Reviewing the Pages: One Dark Summer Night

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The fairies are coming…the fairies are coming…

To kill us all.

It’s 1989. A small Midwestern college town with a history of strange sightings and hauntings. A summer intern program in the biology department that actually pays. And coworkers who don’t warn you about vivisection day…

Della Rae planned to keep her head down and work as many hours as she could get, while filling in the gaps with a lot of old sci-fi novels.

Her plan was interrupted by a sudden friendship with a townie student, a weird girl named Merc who shared Della Rae’s tastes in fiction. It was Merc who warned her not to go to the bio department that day…

Soon, there would be hell to pay for what happened in the bio department. And only Della Rae, Merc, and their friends can stop it from spreading.

I received this through a free download in exchange for an honest review.

In order to fully grasp the entire story of this novella, one must read it in one sitting. I didn’t, and I feel like I’ve missed a few details along the way. Which isn’t a bad thing. There are a lot of shifts around that I felt a little disjointed when getting back into the read, but at the same time, it helps the plot by having so many perspectives and shifts. There is a lot going on in this read, and for Della Ray, it’s one very long night. Well, technically this book covers a whole day, but still, the majority of the action takes place after the sun sets. It’s dark, a little bit creepy, and gives me some new fears about having creatures make random inanimate objects…animate (that, and skeletal zombie mutant creatures). Do take care when you read this one fellow readers; you may never come back.

Alright, so this book is a stand-in for my original planned read, “Soul Smuggler”, which was only a preview in the edition that I downloaded.  And I do not regret my choice.  Granted, I did have some struggles reconnecting some plot points together (like how Craig goes from random stranger guy to the new Lord of the Hunt), and some of the twists and turns makes me pause and think about how we got here.

However, those twists and turns make sense in this world.  This is kind of what I would imagine the information I would get if I were in Della Ray’s shoes.  An outsider to this world, getting thrust into the situation via an acquaintance come situational friend, I would be rather confused about all of the revelations coming at us left and right.  Even though I don’t like the whole “I’m not sure about this, but I’m accepting of this” that the characters go through, it just works in this story.  Don’t ask me how.  It could be the inter-dimensional portal that is on the edge of town (or what appears to be a completely different one in the basement of the science lab), or the sheer magic of the fairies constantly crossing over.  Either way, I do love that some of my questions from the first story get answered here, but it leaves me with some more questions.  Who are these other beings that keep getting referenced? Are we going to see them in the next read? So many questions, and so impatient in getting the answers.

So, if are going to check this read out, make sure to keep something heavy handy.  You’ll never know if you have to smash your animated entertainment center down to size.

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Reviewing the Pages: By Dawn’s Bloody Light

What if the deadliest people in a serial killer story…weren’t the serial killer?

A small Midwestern college town.  A series of murders that ape the Jack the Ripper killings.  Then Laney Miller is butchered just after dawn in front of a second-hand bookstore.  The one witness didn’t see anything…except Laney getting dragged out of her car and murdered by an invisible force.

One that carries a straight razor.

It’s a town that has attracted the weird and strange as far back as the eighteen hundreds.  Since then disappearances, murders, suicides, and kidnappings have only grown worse.  Especially targeted are a group of local girls that carry the same face…

Laney’s face.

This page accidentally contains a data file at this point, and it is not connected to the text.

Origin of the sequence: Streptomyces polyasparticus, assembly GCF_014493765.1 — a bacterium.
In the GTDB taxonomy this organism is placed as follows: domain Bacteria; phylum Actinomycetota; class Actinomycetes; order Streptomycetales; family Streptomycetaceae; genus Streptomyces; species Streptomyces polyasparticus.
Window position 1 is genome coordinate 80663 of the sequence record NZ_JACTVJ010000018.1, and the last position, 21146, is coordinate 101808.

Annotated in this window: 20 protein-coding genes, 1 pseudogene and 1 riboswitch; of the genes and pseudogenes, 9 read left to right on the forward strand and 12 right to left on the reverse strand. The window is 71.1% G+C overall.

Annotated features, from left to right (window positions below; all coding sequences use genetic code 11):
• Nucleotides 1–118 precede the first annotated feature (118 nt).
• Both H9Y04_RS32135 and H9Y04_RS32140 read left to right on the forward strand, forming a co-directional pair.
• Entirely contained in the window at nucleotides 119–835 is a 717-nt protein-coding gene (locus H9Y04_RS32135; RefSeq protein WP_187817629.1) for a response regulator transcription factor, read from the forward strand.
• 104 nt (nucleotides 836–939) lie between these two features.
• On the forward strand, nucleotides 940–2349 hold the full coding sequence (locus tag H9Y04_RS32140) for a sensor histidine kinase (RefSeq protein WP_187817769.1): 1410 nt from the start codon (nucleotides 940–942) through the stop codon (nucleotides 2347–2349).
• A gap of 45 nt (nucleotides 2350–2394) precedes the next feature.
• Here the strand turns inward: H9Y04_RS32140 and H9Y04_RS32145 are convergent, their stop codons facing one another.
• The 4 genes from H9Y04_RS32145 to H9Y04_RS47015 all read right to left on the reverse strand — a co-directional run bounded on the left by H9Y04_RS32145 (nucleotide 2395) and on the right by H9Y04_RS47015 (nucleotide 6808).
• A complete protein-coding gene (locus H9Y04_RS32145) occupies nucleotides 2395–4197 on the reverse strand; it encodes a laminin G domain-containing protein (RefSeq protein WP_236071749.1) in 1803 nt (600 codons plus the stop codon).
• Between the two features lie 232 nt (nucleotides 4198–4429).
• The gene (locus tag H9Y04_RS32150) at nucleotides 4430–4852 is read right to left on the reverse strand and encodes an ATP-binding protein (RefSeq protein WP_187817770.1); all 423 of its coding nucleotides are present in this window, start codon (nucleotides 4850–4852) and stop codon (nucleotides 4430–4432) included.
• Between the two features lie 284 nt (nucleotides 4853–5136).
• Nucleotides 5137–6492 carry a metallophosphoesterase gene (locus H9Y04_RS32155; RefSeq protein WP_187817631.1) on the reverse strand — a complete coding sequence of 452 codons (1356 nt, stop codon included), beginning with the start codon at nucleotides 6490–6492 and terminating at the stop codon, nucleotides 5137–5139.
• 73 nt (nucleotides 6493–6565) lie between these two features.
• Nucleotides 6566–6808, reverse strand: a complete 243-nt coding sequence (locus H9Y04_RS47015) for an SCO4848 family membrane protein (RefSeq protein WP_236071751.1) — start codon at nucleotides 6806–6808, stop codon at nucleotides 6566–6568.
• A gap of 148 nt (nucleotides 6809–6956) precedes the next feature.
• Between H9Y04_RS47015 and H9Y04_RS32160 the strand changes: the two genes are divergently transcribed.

Laney’s girlfriend Joy and her friends decide to find the seemingly-supernatural killer and take him down before he strikes again.  

In as violent and bloody a manner as possible.

By dawn’s bloody light…they will have revenge.

Disclaimer: I received a copy of this book for free through InstaFreebie in exchange for a fair and honest review.

Deanna Knippling is rapidly becoming one of my favorite authors, even if I’ve only read a few pieces of her work.  By Dawn’s Bloody Light is a quick little foray into supernatural horror, and makes me want to know more about the history of the town, and some of the locals described within.  There’s one character in particular that gets so much buildup at the very beginning, and while I was immediately suspicious of them, their actions only dispel my suspicions of them by a little bit.  The brief hints of lore that get dropped about the mysterious happenings in town make me want to know more about the town and it’s deep and bloody secrets.  Who or what started all of this? Is it older than time itself?

If there’s anything I disliked about this read, is the reveal of the killer.  It got dropped on us like Dorothy’s house on the Wicked Witch, and felt a little…lacking.  I was invested in the supernatural aspect of the killings, only to be let down a little bit.  But even with the reveal, I really enjoyed this read.  I do hope that there are more stories in this unnamed Midwestern town, revealing more about the…weirdness that plagues this town.

If you like supernatural horror that give some creatures a different twist, and a read with diverse characters, than you should check this read out.  Sure, it’s short, but it does pack quite a punch.  Enjoy the scares, even if nobody wants to talk about them.

Reviewing the Pages: Something Borrowed, Something Blue

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“Something borrowed, something blue. Something terrible will happen to you.”

It’s a bad neighborhood in Detroit, the kind of place where abandoned houses get stripped, then taken over by squatters, then burned. But it’s about to get worse.

Across the street is a white van with those words spray-painted on the side in blue. It pulled up in the middle of the night without a sound. The windows are solid black glass. And it’s watching you…

I’ll be honest. I usually steer clear of novellas. Not because I don’t like the story, but because I usually don’t want the read to end within 20 minutes or so. Which is about how long it took me to read this one. BUT, this read. This read kept me engaged, and wanting to know more about…whatever it was. I loved the voice of the narrator; just the perfect mix of sanity and paranoia combined other odd musings that give life to this character.